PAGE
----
HIDDEN IDEAS IN UNOPENED BOOKS
Magnesium . . .
Its Excess, According to Plant Species
by William A. Albrecht, B.A., B.S., M.S., Ph.D.
Prof. Emeritus of Soils, College of Agriculture, University of
Missouri, Columbia, Mo.
We know that the essential positively-charged nutrient elements, or
cations--calcium, magnesium, potassium. sodium, manganese, zinc,
copper and others--are taken out of solution and adsorbed by colloidal
clays and humus of the soil, but are, nevertheless, exchangeable to
plant roots offering the non-nutrient hydrogen in trade. We need to
consider just what part of that adsorption-exchange capacity by each
nutrient element will offer a balanced diet for the healthy growth and
multiplication of each desired plant species.
Contribution from Scotland
A contribution to the answer to this question was made in Scotland
by a study of what increasing amounts of magnesium do to rhododendron
plants. This species is erroneously believed to require acid soil; it
really requires one of low calcium content. It does well on a
high-magnesium soil, and consequently served well to study what, for
most commonly cultivated crops, would be an excess of magnesium.
For testing the growth of the rhododendron, the researchers used a
very acid soil (pH 5.0) in which three stages of acidity reduction
(above pH 5.0, above 7.0 and near 8.0) were brought about by
increments of magnesium carbonate. The reduction of the soil acidity
from roughly pH 5.0 to 8.0 caused the plants to grow better. This fact
tells us that this species does not grow well on soil with an acid or
hydrogen-saturated clay-humus. Instead, it requires a soil with the
exchange capacity of that fraction of the soil highly loaded with
magnesium. The rhododendron is a magnesiphile and a calciphobe; that
is, it is magnesium-loving and calcium-hating. In experiments, it grew
best when magnesium carbonate (not calcium carbonate) had increased
the pH roughly from 5.0 to near 8.0.
Graph shows effects
Just what this high degree of magnesium saturation did to the
plant's chemical composition is shown most simply in the accompanying
graph, in which the concentrations of nitrogen (N), calcium (CaO),
potassium (K2O) and magnesium (MgO) are shown on the scale on the left
as percent of dry matter; the phosphorus (P2O5) is shown similarly by
the scale at lower right; and the manganese is given as parts per
million in the scale at the upper right.
DESCRIPTION . . . Decreasing the soil acidity (raising the pH) by
using increasing amounts of calcium carbonate augmented the nitrogen
(N), magnesium (MgO) and phosphorus (P2O5) in the rhododendron plants,
but decreased the amount of calcium (CaO), potassium (K2O) and
The significant results show: (1) the adverse effects of high
magnesium in the soil on the movement of calcium, potassium and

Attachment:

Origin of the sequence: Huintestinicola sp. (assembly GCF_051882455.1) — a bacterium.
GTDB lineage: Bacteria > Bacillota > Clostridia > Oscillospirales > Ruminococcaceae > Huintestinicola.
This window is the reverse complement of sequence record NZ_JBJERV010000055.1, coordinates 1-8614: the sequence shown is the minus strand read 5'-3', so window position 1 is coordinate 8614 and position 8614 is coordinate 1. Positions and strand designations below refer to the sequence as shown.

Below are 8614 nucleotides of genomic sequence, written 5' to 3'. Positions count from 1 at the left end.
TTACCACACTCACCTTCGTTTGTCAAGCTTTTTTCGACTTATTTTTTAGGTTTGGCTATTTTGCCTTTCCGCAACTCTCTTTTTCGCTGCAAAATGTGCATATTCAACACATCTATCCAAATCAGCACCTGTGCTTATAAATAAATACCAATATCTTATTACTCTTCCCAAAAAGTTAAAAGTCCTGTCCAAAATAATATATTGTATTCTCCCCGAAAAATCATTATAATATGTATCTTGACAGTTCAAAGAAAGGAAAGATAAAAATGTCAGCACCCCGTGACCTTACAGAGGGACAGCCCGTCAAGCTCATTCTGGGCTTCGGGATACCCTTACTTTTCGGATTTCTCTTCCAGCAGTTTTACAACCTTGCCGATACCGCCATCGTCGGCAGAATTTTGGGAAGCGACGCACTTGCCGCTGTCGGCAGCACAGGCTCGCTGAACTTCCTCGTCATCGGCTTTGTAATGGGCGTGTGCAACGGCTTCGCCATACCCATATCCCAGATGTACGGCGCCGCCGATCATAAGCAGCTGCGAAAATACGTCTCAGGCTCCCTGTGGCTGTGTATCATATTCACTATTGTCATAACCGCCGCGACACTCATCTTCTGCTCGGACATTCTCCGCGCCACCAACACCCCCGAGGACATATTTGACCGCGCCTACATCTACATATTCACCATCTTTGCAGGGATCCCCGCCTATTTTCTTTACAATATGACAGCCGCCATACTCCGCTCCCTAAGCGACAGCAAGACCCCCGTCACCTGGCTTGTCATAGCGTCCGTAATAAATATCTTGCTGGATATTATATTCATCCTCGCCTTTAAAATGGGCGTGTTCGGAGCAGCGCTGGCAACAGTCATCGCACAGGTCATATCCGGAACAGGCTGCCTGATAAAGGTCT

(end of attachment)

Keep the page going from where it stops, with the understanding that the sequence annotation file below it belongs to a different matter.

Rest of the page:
manganese into the plant; (2) the favorable effects on the movement of
nitrogen and phosphorus into the plant as a result of saturating the
soil with magnesium; and (3) the very large increase in the
concentration of the magnesium in the plants when the magnesium in the
soil was increased.
The "antagonistic" effect by the magnesium on the calcium is an
almost directly inverse one. The graph shows that the line for the
concentrations of calcium goes downward at an angle about equal to
that of the line showing rising concentrations of magnesium. This has
been a well-known fact for many years. Similarly, there is the
antagonistic reduction of potassium in the plant by the increased
magnesium in the plant due to that in the soil, when, at the same
time, its carbonate reduced the degree of soil acidity. Also, there
was a very significant reduction in the concentration of the manganese
in the plant. Relatively speaking, this latter was one of the largest
reductions in the elements for which analysis was made.
Perhaps the most surprising result was the increase in the amount
of phosphorus taken into the plants when magnesium in the soil was
increased. In the quantitative determination of phosphorus in the
laboratory, it is common practice to precipitate it as magnesium
phosphate, a most insoluble compound. Yet, contrariwise, putting more
magnesium into the soil mobilized more of the soil's phosphorus into
the rhododendron plants. This tells us that chemical analysis of the
soil gives by no means the same values we get when the values are
determined by the biochemistry by root contact in the soil.
Increase in the nitrogen of the plants was as expected, since it is
the constituent of protein, the chemical compound carrying life, and
its increase goes with increase of growth and the factors bringing it
All this clarifies the interrelations (all too poorly comprehended)
between the nutrient elements in the soil and the different crops
created by these elements' quantitatively different roles. It explains
the variations in the chemical compositions of any single crop as the
result of its diet varying according to the exchange capacity of the
colloidal clay and the soil organic matter.
Let's Live Magazine, June, 1965